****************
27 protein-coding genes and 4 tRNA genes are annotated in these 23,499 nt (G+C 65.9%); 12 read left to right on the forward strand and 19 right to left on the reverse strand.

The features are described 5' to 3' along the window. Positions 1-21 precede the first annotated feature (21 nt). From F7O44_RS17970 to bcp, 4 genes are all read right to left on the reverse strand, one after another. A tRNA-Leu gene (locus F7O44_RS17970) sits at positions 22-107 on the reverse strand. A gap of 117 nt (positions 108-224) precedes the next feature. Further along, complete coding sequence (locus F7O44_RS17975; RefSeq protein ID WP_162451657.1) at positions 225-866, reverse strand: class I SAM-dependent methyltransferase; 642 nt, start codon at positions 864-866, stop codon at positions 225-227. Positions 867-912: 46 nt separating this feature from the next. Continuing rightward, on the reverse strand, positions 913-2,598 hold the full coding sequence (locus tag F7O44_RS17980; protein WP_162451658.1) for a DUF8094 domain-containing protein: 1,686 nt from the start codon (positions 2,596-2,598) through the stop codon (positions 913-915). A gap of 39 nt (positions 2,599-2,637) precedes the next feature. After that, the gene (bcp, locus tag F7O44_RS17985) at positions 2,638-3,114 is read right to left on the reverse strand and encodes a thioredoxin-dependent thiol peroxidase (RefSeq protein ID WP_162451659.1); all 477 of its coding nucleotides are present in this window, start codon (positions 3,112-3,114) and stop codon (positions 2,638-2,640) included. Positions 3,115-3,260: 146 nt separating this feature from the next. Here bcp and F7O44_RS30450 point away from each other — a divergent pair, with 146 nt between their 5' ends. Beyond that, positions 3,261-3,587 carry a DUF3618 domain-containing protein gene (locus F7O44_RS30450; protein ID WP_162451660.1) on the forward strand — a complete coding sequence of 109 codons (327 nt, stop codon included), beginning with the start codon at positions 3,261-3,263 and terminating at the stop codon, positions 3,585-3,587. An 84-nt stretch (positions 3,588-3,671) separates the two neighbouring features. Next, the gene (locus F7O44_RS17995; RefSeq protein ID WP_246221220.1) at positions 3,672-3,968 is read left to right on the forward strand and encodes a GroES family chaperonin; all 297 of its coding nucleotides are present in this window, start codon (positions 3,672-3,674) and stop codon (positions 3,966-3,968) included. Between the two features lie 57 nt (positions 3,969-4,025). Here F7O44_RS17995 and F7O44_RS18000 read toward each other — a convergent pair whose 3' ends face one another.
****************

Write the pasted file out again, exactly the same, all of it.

27 protein-coding genes and 4 tRNA genes are annotated in these 23,499 nt (G+C 65.9%); 12 read left to right on the forward strand and 19 right to left on the reverse strand.

The features are described 5' to 3' along the window. Positions 1-21 precede the first annotated feature (21 nt). From F7O44_RS17970 to bcp, 4 genes are all read right to left on the reverse strand, one after another. A tRNA-Leu gene (locus F7O44_RS17970) sits at positions 22-107 on the reverse strand. A gap of 117 nt (positions 108-224) precedes the next feature. Further along, complete coding sequence (locus F7O44_RS17975; RefSeq protein ID WP_162451657.1) at positions 225-866, reverse strand: class I SAM-dependent methyltransferase; 642 nt, start codon at positions 864-866, stop codon at positions 225-227. Positions 867-912: 46 nt separating this feature from the next. Continuing rightward, on the reverse strand, positions 913-2,598 hold the full coding sequence (locus tag F7O44_RS17980; protein WP_162451658.1) for a DUF8094 domain-containing protein: 1,686 nt from the start codon (positions 2,596-2,598) through the stop codon (positions 913-915). A gap of 39 nt (positions 2,599-2,637) precedes the next feature. After that, the gene (bcp, locus tag F7O44_RS17985) at positions 2,638-3,114 is read right to left on the reverse strand and encodes a thioredoxin-dependent thiol peroxidase (RefSeq protein ID WP_162451659.1); all 477 of its coding nucleotides are present in this window, start codon (positions 3,112-3,114) and stop codon (positions 2,638-2,640) included. Positions 3,115-3,260: 146 nt separating this feature from the next. Here bcp and F7O44_RS30450 point away from each other — a divergent pair, with 146 nt between their 5' ends. Beyond that, positions 3,261-3,587 carry a DUF3618 domain-containing protein gene (locus F7O44_RS30450; protein ID WP_162451660.1) on the forward strand — a complete coding sequence of 109 codons (327 nt, stop codon included), beginning with the start codon at positions 3,261-3,263 and terminating at the stop codon, positions 3,585-3,587. An 84-nt stretch (positions 3,588-3,671) separates the two neighbouring features. Next, the gene (locus F7O44_RS17995; RefSeq protein ID WP_246221220.1) at positions 3,672-3,968 is read left to right on the forward strand and encodes a GroES family chaperonin; all 297 of its coding nucleotides are present in this window, start codon (positions 3,672-3,674) and stop codon (positions 3,966-3,968) included. Between the two features lie 57 nt (positions 3,969-4,025). Here F7O44_RS17995 and F7O44_RS18000 read toward each other — a convergent pair whose 3' ends face one another.